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The Ring magazine ratings reviewed: junior welterweight

Could undisputed 140-pound champ be next for Crawford? Photo by Mikey Williams/ Top Rank via Getty Images
07
Sep

The Ring first introduced its divisional ratings in 1925. Almost a century later, it’s no exaggeration to claim that these independent rankings are the most respected and accurate in world boxing.

The ratings panel is made up of a dozen experts from around the world. Opinions are shared, debate takes place, and the final decision on who should be ranked where is decided democratically every week. It sounds easy, but this can be an arduous and time-consuming process.

A couple of years ago, during the pandemic, we reviewed and broke down each division in full. In a two-pronged approach, we looked back at the respective achievements of the finest fighters in the world and analyzed what lay ahead.

Now, with enough time having elapsed, and with a busy final quarter to 2022 ahead of us, we’ve decided to compile another divisional breakdown.



Next up is junior welterweight. As always, please enjoy the debate and respect other people’s opinions.

CHAMPION: JOSH TAYLOR 

RECORD: 19-0 (13 KOs)

THE PAST: Taylor was a decorated amateur before turning professional in 2015. He claimed wins over former world titleholders Miguel Vazquez (KO 9) and Viktor Postol (UD 12) before entering the World Boxing Super Series. In a terrific run, the talented Scotsman beat the previously undefeated Ryan Martin (TKO 7); wrenched the IBF title from Ivan Baranchyk (UD 12) and unified against WBA beltholder Regis Prograis (MD 12). The latter victory saw the 31-year-old southpaw claim the Ring championship. “The Tartan Tornado” went on to become undisputed 140-pound champion by beating WBC and WBO titlist Jose Ramirez (UD 12). Taylor struggled with Jack Catterall before being awarded a highly controversial 12-round split decision.

THE FUTURE: Although he’s bursting at the seams at 140, he appears to be leaning toward a rematch with Catterall, which is mooted for November 26.

No. 1 REGIS PROGRAIS

RECORD: 27-1 (23 KOs)

THE PAST: The southpaw boxer-puncher earned a reputation with some impressive performances on ShoBox against Amos Cowart (UD 8), Abel Ramos (RTD 8) and Joel Diaz Jr. (TKO 2). Built on those wins by stopping former unified 140-pound titleholder Julius Indongo (TKO 2) and dominating former lightweight titleholder Terry Flanagan (UD 12). Won the WBA title by taking apart the habitually tough Kiryl Relikh (TKO 6) in a career-best performance. Lost for the first time in an action-packed encounter with Taylor. The 33-year-old old has bounced back with three wins.

THE FUTURE: Tabbed to face Jose Zepeda for the vacant WBC title later this year.

No. 2 JOSE RAMIREZ

RECORD: 27-1 (17 KOs)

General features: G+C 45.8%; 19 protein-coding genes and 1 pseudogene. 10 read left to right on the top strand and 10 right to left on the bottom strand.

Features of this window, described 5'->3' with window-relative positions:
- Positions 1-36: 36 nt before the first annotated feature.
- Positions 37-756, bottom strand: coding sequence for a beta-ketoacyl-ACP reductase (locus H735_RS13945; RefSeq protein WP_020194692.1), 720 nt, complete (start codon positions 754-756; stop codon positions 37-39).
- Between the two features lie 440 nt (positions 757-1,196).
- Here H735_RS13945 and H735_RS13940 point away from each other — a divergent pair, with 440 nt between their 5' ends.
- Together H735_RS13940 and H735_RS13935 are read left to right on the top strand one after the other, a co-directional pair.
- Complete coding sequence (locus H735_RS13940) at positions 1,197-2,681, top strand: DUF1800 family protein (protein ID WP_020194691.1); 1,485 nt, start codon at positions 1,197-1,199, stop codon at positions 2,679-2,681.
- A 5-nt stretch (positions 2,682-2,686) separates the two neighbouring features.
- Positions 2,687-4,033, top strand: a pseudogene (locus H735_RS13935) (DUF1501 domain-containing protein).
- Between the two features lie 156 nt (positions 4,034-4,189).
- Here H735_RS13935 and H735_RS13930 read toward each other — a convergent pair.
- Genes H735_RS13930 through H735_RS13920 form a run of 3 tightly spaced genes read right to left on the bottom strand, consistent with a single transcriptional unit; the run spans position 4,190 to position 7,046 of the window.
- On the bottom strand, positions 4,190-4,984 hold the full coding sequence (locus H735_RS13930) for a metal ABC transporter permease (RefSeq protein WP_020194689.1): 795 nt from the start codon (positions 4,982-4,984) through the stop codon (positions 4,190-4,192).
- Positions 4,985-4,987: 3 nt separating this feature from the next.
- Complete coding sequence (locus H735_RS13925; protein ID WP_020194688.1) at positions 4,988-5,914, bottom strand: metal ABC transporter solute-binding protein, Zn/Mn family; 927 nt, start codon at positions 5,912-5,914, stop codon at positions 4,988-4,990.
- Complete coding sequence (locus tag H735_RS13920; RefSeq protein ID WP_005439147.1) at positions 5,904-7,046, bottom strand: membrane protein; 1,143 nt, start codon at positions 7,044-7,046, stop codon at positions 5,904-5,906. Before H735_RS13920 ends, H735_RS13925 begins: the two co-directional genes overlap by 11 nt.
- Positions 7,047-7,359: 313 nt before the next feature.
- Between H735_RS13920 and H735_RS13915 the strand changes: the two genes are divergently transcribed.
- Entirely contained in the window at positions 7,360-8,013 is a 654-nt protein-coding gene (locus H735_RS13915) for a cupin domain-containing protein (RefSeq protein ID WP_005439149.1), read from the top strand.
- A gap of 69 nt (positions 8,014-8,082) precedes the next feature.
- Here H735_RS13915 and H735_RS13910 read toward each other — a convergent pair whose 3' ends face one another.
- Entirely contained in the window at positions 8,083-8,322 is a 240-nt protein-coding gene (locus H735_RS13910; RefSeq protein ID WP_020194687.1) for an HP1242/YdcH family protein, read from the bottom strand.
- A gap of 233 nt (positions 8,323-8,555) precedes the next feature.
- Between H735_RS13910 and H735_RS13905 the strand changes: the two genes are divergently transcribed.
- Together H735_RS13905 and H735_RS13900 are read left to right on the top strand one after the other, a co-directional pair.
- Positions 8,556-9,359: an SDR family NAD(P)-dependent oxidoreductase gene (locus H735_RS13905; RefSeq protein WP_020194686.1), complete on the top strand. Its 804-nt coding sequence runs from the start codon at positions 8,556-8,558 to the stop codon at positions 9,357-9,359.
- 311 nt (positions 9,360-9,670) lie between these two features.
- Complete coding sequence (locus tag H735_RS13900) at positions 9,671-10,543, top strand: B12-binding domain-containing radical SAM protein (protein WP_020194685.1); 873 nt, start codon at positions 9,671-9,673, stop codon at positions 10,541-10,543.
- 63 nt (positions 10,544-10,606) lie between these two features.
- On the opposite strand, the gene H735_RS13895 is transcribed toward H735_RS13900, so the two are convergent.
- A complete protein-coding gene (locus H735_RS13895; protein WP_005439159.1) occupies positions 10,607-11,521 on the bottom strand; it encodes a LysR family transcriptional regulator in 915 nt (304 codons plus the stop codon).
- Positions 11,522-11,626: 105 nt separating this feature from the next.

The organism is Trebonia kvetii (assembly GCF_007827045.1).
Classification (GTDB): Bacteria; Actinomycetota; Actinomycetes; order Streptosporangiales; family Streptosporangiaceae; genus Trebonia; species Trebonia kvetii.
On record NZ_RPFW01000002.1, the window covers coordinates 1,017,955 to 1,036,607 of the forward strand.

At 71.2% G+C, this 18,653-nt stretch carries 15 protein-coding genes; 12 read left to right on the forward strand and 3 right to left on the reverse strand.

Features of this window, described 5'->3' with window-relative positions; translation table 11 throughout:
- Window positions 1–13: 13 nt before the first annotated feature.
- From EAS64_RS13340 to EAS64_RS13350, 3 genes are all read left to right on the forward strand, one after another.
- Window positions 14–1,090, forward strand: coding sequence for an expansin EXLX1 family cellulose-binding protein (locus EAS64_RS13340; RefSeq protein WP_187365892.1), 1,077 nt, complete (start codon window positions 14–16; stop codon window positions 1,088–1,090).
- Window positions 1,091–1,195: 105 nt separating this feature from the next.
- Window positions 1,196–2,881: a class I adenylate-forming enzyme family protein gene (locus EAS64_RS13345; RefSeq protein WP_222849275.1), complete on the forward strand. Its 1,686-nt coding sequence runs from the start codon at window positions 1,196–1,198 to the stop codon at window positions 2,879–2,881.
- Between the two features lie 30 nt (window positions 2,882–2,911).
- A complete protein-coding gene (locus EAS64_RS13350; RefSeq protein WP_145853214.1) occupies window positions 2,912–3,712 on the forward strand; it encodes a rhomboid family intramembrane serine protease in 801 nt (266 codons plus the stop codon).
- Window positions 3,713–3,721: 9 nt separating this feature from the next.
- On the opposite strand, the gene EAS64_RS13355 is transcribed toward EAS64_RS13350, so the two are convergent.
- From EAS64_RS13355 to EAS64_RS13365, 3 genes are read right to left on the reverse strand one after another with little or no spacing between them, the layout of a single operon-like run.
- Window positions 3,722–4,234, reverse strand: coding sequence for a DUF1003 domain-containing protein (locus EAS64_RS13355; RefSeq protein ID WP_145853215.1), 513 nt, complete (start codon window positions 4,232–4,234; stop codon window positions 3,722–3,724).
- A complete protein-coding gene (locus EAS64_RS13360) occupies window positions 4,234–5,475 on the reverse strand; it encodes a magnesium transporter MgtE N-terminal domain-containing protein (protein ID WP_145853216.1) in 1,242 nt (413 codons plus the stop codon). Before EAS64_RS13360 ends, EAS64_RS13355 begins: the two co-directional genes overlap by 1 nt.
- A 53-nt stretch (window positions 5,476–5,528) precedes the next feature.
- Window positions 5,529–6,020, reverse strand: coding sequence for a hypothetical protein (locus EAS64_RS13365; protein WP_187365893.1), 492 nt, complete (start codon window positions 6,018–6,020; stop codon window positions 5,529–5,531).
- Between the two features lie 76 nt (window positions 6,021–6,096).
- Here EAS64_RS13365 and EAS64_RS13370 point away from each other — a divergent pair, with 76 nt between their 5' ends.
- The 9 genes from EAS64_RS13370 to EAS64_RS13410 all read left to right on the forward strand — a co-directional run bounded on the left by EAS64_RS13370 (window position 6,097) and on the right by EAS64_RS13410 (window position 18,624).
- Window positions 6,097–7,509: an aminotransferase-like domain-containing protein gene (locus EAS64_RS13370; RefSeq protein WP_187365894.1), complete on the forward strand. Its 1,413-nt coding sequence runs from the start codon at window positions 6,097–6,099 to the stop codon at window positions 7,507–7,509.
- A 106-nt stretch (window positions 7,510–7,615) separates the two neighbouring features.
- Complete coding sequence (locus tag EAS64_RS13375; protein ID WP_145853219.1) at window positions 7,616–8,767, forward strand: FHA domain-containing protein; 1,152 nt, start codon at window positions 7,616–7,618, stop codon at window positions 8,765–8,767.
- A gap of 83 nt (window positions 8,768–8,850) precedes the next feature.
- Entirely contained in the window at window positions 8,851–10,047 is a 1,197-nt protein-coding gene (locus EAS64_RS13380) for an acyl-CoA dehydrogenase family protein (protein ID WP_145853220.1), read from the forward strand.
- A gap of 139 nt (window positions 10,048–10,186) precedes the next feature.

THE PAST: The 2012 U.S Olympian moved steadily in the pro ranks before hitting world level. Ramirez won the vacant WBC title against Amir Imam (UD 12) and defended his title against Antonio Orozco (UD 12) and Jose Zepeda (MD 12) before unifying with WBO titlist Maurice Hooker (TKO 6). He then turned back the tricky challenge of Viktor Postol (MD 12). The 30-year-old lost his titles when he faced fellow unified champion Josh Taylor (UD 12) when they contested the undisputed championship. Has rebounded to beat former two-division beltholder Jose Pedraza (UD 12).

THE FUTURE: Pulled out of a fight with Zepeda for the vacant WBC title because he’s getting married. Will likely face the winner next year.

No. 3 JOSE ZEPEDA

RECORD: 35-2 (27 KOs)

THE PAST: The Mexican-American sharpshooter suffered a dislocated left shoulder when he fought Flanagan (RTD 2) in a bout for the vacant WBO lightweight title. After recovering, Zepeda beat Ammeth Diaz (TKO 1), Miguel Zamudio (TKO 6) and the previously unbeaten Carlos Diaz Ramirez (KO 5) to earn a WBC 140-pound title shot against Ramirez. He gave a strong account of himself but dropped a close decision. Rebounded with five wins, including hard-fought win over former two-weight world titleholder Jose Pedraza (UD 12), an up off the canvas shootout with former 140-pound titleholder Ivan Baranchyk (KO 5) and a stirring stoppage over Josue Vargas (TKO 1).

THE FUTURE: Will face Prograis on a date and venue to be announced.

Jack-Catterall (left) Photo by Karen Priestley

No. 4 JACK CATTERALL

RECORD: 26-1 (13 KOs)

THE PAST: After turning professional learnt on the job and scored several impressive wins over the likes of Tom Stalker (TKO 8), Joe Hughes (UD 12) and won the British title against Tyrone Nurse (UD 12). However, despite staying unbeaten his career seemed to stall. He was the WBO No. 1 ranked contender and finally got his big chance when he met undisputed champion Josh Taylor earlier this year. Catterall fought the fight of his life, dropping Taylor before holding off the defending champions late charge. Most believed he had done enough but he lost a highly contentious 12-round split decision.